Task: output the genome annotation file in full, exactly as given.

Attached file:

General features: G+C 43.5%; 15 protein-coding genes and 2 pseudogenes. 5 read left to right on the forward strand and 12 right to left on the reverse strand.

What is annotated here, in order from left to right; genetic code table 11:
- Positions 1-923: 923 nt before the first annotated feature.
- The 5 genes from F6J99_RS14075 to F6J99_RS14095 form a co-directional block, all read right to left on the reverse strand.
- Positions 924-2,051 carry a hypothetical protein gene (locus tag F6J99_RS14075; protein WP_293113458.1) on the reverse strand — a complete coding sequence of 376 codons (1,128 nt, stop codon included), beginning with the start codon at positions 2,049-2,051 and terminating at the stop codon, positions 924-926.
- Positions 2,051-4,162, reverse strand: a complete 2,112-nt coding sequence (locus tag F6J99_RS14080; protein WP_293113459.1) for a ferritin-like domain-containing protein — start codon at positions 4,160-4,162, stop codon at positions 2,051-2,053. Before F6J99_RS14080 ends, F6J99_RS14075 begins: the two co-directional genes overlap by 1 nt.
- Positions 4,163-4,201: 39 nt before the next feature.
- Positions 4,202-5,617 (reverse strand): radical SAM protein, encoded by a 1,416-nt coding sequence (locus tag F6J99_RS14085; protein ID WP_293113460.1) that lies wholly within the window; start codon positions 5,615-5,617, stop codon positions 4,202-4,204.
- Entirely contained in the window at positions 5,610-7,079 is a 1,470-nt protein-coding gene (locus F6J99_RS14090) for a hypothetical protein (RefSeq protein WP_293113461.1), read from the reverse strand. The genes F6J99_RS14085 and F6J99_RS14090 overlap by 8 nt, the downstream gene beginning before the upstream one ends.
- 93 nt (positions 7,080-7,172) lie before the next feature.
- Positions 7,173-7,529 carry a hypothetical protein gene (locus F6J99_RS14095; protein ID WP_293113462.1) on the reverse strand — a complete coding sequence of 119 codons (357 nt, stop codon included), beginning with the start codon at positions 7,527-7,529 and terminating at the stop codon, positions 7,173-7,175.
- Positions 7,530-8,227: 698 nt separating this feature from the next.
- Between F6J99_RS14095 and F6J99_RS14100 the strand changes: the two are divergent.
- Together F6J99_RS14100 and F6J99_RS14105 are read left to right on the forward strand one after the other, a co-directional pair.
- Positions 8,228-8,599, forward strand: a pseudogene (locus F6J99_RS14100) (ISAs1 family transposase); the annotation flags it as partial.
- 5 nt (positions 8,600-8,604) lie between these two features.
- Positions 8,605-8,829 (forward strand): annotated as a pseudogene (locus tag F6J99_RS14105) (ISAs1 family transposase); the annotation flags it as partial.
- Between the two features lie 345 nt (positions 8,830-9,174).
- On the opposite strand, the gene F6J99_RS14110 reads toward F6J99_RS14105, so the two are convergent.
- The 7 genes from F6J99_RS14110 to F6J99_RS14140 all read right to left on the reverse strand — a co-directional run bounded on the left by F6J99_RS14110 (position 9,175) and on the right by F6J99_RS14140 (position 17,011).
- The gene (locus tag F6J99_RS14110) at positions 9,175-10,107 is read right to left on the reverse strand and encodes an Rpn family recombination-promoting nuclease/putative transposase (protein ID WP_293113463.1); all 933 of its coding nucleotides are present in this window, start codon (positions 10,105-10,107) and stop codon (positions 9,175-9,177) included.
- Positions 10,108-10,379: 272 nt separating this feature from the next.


General features: G+C 43.5%; 15 protein-coding genes and 2 pseudogenes. 5 read left to right on the forward strand and 12 right to left on the reverse strand.

What is annotated here, in order from left to right; genetic code table 11:
- Positions 1-923: 923 nt before the first annotated feature.
- The 5 genes from F6J99_RS14075 to F6J99_RS14095 form a co-directional block, all read right to left on the reverse strand.
- Positions 924-2,051 carry a hypothetical protein gene (locus tag F6J99_RS14075; protein WP_293113458.1) on the reverse strand — a complete coding sequence of 376 codons (1,128 nt, stop codon included), beginning with the start codon at positions 2,049-2,051 and terminating at the stop codon, positions 924-926.
- Positions 2,051-4,162, reverse strand: a complete 2,112-nt coding sequence (locus tag F6J99_RS14080; protein WP_293113459.1) for a ferritin-like domain-containing protein — start codon at positions 4,160-4,162, stop codon at positions 2,051-2,053. Before F6J99_RS14080 ends, F6J99_RS14075 begins: the two co-directional genes overlap by 1 nt.
- Positions 4,163-4,201: 39 nt before the next feature.
- Positions 4,202-5,617 (reverse strand): radical SAM protein, encoded by a 1,416-nt coding sequence (locus tag F6J99_RS14085; protein ID WP_293113460.1) that lies wholly within the window; start codon positions 5,615-5,617, stop codon positions 4,202-4,204.
- Entirely contained in the window at positions 5,610-7,079 is a 1,470-nt protein-coding gene (locus F6J99_RS14090) for a hypothetical protein (RefSeq protein WP_293113461.1), read from the reverse strand. The genes F6J99_RS14085 and F6J99_RS14090 overlap by 8 nt, the downstream gene beginning before the upstream one ends.
- 93 nt (positions 7,080-7,172) lie before the next feature.
- Positions 7,173-7,529 carry a hypothetical protein gene (locus F6J99_RS14095; protein ID WP_293113462.1) on the reverse strand — a complete coding sequence of 119 codons (357 nt, stop codon included), beginning with the start codon at positions 7,527-7,529 and terminating at the stop codon, positions 7,173-7,175.
- Positions 7,530-8,227: 698 nt separating this feature from the next.
- Between F6J99_RS14095 and F6J99_RS14100 the strand changes: the two are divergent.
- Together F6J99_RS14100 and F6J99_RS14105 are read left to right on the forward strand one after the other, a co-directional pair.
- Positions 8,228-8,599, forward strand: a pseudogene (locus F6J99_RS14100) (ISAs1 family transposase); the annotation flags it as partial.
- 5 nt (positions 8,600-8,604) lie between these two features.
- Positions 8,605-8,829 (forward strand): annotated as a pseudogene (locus tag F6J99_RS14105) (ISAs1 family transposase); the annotation flags it as partial.
- Between the two features lie 345 nt (positions 8,830-9,174).
- On the opposite strand, the gene F6J99_RS14110 reads toward F6J99_RS14105, so the two are convergent.
- The 7 genes from F6J99_RS14110 to F6J99_RS14140 all read right to left on the reverse strand — a co-directional run bounded on the left by F6J99_RS14110 (position 9,175) and on the right by F6J99_RS14140 (position 17,011).
- The gene (locus tag F6J99_RS14110) at positions 9,175-10,107 is read right to left on the reverse strand and encodes an Rpn family recombination-promoting nuclease/putative transposase (protein ID WP_293113463.1); all 933 of its coding nucleotides are present in this window, start codon (positions 10,105-10,107) and stop codon (positions 9,175-9,177) included.
- Positions 10,108-10,379: 272 nt separating this feature from the next.